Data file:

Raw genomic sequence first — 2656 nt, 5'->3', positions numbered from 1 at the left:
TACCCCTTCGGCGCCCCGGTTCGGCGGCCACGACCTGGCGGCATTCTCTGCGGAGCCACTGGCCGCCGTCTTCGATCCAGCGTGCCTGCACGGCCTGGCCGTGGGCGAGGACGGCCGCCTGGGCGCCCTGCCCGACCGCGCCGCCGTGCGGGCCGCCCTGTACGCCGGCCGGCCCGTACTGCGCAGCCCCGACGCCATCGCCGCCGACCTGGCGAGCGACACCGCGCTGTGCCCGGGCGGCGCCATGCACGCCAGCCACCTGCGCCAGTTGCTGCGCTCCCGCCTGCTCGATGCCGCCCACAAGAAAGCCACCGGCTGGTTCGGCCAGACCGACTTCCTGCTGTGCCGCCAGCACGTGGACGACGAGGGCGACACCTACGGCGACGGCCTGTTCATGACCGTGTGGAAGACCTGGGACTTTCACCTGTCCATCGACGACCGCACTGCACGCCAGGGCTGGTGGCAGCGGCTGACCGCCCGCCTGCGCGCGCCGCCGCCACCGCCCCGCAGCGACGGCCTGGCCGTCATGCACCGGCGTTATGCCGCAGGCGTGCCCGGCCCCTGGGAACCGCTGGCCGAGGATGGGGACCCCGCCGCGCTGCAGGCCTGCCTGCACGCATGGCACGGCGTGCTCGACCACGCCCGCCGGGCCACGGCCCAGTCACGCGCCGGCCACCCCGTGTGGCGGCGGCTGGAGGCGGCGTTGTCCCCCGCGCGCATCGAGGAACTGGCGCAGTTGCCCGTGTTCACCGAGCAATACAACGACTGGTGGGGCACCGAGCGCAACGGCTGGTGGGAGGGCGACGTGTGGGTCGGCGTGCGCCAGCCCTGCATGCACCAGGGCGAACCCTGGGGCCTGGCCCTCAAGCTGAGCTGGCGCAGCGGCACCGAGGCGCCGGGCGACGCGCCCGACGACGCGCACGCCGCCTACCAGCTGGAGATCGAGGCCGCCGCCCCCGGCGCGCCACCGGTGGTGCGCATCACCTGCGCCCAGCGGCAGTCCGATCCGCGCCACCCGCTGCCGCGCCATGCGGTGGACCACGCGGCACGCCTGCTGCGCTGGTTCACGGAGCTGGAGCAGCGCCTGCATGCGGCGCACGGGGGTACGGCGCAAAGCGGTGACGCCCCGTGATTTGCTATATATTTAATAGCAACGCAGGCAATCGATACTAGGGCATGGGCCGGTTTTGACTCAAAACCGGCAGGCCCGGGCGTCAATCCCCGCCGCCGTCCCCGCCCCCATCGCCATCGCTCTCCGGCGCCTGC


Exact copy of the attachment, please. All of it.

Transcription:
Raw genomic sequence first — 2656 nt, 5'->3', positions numbered from 1 at the left:
TACCCCTTCGGCGCCCCGGTTCGGCGGCCACGACCTGGCGGCATTCTCTGCGGAGCCACTGGCCGCCGTCTTCGATCCAGCGTGCCTGCACGGCCTGGCCGTGGGCGAGGACGGCCGCCTGGGCGCCCTGCCCGACCGCGCCGCCGTGCGGGCCGCCCTGTACGCCGGCCGGCCCGTACTGCGCAGCCCCGACGCCATCGCCGCCGACCTGGCGAGCGACACCGCGCTGTGCCCGGGCGGCGCCATGCACGCCAGCCACCTGCGCCAGTTGCTGCGCTCCCGCCTGCTCGATGCCGCCCACAAGAAAGCCACCGGCTGGTTCGGCCAGACCGACTTCCTGCTGTGCCGCCAGCACGTGGACGACGAGGGCGACACCTACGGCGACGGCCTGTTCATGACCGTGTGGAAGACCTGGGACTTTCACCTGTCCATCGACGACCGCACTGCACGCCAGGGCTGGTGGCAGCGGCTGACCGCCCGCCTGCGCGCGCCGCCGCCACCGCCCCGCAGCGACGGCCTGGCCGTCATGCACCGGCGTTATGCCGCAGGCGTGCCCGGCCCCTGGGAACCGCTGGCCGAGGATGGGGACCCCGCCGCGCTGCAGGCCTGCCTGCACGCATGGCACGGCGTGCTCGACCACGCCCGCCGGGCCACGGCCCAGTCACGCGCCGGCCACCCCGTGTGGCGGCGGCTGGAGGCGGCGTTGTCCCCCGCGCGCATCGAGGAACTGGCGCAGTTGCCCGTGTTCACCGAGCAATACAACGACTGGTGGGGCACCGAGCGCAACGGCTGGTGGGAGGGCGACGTGTGGGTCGGCGTGCGCCAGCCCTGCATGCACCAGGGCGAACCCTGGGGCCTGGCCCTCAAGCTGAGCTGGCGCAGCGGCACCGAGGCGCCGGGCGACGCGCCCGACGACGCGCACGCCGCCTACCAGCTGGAGATCGAGGCCGCCGCCCCCGGCGCGCCACCGGTGGTGCGCATCACCTGCGCCCAGCGGCAGTCCGATCCGCGCCACCCGCTGCCGCGCCATGCGGTGGACCACGCGGCACGCCTGCTGCGCTGGTTCACGGAGCTGGAGCAGCGCCTGCATGCGGCGCACGGGGGTACGGCGCAAAGCGGTGACGCCCCGTGATTTGCTATATATTTAATAGCAACGCAGGCAATCGATACTAGGGCATGGGCCGGTTTTGACTCAAAACCGGCAGGCCCGGGCGTCAATCCCCGCCGCCGTCCCCGCCCCCATCGCCATCGCTCTCCGGCGCCTGC